Preface: I cannot claim the idea for this column, as it came from a July 2022 email from former BHGPer, StoopsMyAss.
The offseason column I never got around to was a one-for-one comparison of Kirk Ferentz to Terrance Malick. Malick, for those disinclined to cinema (as I often am), is best described as “polarizing” with Wikipedia framing that dynamic as: “The stylistic elements of the director’s work have inspired divided opinions among film scholars and audiences; some praised his films for their cinematography and aesthetics, while others found them lacking in plot and character development.”
I have “watched” one Malick film: “Tree of Life.” I think it was the result of my Dad seeing Brad Pitt & Sean Penn’s names on the cover of the DVD at the local movie rental store. I remember the conversation after he brought it home as something like: “I don’t think this movie is what you think it is?” to which he responded, “Well, we can just fast forward.”
The theatrical release of “Tree of Life” was similarly jaded by the public at large. It inspired at least one movie house to reiterate their no refunds policy with a disclaimer, emphasis mine:
In response to some customer feedback and a polarized audience response from the last weekend, we would like to take this opportunity to remind patrons that “The Tree of Life” is a uniquely visionary and deeply philosophical film from an auteur director. It does not follow a traditional, linear narrative approach to storytelling. We encourage patrons to read up on the film before choosing to see it, and for those electing to attend, please go in with an open mind and know that the Avon has a no-refund policy once you have purchased a ticket to see one of our films. The Avon stands behind this ambitious work of art and other challenging films, which define us as a true art house cinema, and we hope you will expand your horizons with us.
Malick, as you may ascertain, is not a box office draw. The comparison falls flat when remembering Kirk Ferentz’s Iowa football team sold out Kinnick Stadium for every game before this season’s first kickoff. However, both have found operated in a way where they can sustain careers operating their way. In the past, Ferentz required some sideways records (2007, 2014) to change 5 to 10% before a successful season. He faced no such on-field consternation before capturing his third lifetime contract pre-2022 Citrus Bowl.
Considering it is the bye week, there is no better time for me to revisit that email. Kirk practically teed it up with his “we are who we are” soundbite in Saturday’s postgame presser. It wouldn’t be so upsetting if it weren’t so obtuse. There’s no one more in charge of changing who Iowa is than Kirk Ferentz.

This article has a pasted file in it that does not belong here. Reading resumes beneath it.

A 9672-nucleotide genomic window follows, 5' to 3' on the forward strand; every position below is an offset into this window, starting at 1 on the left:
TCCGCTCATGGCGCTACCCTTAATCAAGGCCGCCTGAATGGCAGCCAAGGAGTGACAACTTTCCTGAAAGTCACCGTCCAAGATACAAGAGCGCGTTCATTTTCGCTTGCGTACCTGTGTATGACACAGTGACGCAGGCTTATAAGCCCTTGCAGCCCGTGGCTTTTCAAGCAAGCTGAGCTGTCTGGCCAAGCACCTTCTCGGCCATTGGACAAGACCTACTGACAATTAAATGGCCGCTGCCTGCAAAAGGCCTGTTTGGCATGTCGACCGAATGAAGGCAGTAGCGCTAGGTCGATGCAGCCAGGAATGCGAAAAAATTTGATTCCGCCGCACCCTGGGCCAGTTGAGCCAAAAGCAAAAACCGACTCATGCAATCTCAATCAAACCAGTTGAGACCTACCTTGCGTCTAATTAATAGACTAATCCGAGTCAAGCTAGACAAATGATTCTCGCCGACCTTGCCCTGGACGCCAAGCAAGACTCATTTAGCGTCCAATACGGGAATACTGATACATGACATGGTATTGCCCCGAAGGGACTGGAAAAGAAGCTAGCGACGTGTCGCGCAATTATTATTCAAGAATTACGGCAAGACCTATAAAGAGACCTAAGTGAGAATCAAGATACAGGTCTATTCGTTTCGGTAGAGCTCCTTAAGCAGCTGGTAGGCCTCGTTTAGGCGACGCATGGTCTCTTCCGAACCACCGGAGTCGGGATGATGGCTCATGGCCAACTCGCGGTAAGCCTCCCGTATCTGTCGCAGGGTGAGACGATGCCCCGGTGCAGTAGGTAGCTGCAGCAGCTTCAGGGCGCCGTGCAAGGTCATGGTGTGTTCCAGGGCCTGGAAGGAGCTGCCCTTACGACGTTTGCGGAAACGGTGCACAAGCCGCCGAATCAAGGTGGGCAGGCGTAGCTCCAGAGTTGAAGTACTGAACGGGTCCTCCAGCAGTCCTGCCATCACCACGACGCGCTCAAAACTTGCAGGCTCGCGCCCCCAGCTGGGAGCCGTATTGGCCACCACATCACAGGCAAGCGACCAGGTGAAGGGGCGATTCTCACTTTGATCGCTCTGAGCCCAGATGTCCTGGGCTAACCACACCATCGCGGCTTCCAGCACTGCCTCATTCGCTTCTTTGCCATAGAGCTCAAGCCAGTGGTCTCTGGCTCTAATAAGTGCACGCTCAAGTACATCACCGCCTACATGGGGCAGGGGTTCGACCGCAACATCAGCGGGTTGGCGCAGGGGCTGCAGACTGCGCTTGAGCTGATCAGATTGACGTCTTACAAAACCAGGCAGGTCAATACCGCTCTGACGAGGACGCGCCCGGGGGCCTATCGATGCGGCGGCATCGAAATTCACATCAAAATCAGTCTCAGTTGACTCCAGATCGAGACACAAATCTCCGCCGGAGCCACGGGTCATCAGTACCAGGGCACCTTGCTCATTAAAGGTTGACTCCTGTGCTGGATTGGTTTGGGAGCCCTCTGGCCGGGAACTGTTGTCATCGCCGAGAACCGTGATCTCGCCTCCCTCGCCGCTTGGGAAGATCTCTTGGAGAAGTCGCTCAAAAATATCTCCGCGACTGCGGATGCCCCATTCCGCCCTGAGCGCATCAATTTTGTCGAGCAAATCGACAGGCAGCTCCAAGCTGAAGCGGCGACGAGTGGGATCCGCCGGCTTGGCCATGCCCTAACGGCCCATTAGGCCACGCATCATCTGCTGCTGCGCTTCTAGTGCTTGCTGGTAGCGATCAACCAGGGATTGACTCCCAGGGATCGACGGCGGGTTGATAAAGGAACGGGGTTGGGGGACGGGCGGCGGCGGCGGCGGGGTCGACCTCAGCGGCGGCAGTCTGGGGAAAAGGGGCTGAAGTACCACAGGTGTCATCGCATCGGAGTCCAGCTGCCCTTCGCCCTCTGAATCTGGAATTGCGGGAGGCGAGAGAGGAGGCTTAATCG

In the 2021 offseason, Iowa had 1) an offensive coordinator who lost his way (if he ever had it), 2) a QB who was constantly overwhelmed, and 3) an offensive line losing its best player and generally young, otherwise. All Iowa did to paper over the issues was hire Jon Budmayr as an analyst to help instill new passing concepts. No transfer portal offensive linemen (or QB). The offensive coordinator was transferred over to QB coach after Ken O’Keefe’s retirement.
It was a double-, triple-, quadruple-down of who Iowa was, which is what makes this so frustrating. There is no reason to believe that this group of adults leading this group of athletes is going to change all of a sudden. The only reason to be more mad now than in the offseason is that the results have been even worse: points/game are down 9 from last year and yards/game are down 65.
Four teams in the conference have made coaching changes since the season started. The three in the last week were directly tied to offensive performance. None are worse than Iowa.
Yet none have the entrenchment of Kirk Ferentz. A $42-million buyout, even in the era of fake money flooding athletic departments, would hamstring an Iowa donor base who can’t (or won’t) rub two pennies together to develop an industry-standard NIL collective. The guy leading his offense into subterranean levels is his large adult son. It merits repeating because as Alex Kirshner described: it’s explicitly NOT a dead horse, but one which continues to live and breath and produce just seven touchdowns in six games.
Like Malick, Kirk Ferentz has found his golden goose (thanks Gary!) where he can do things his way with mixed results. There is no reason to believe things are going to get better with the current infrastructure. As long as he is going to reference last year or 2015 as he did on Saturday to justify what we are currently watching, this is not a man serious about the changes required to lead the Iowa Hawkeyes into the new era of college football.
With a man who has done things his way for two-plus decades, there is no reason to believe he’s suddenly going to start building a football team outside of his aesthetic. We are witnessing the beginning of the end.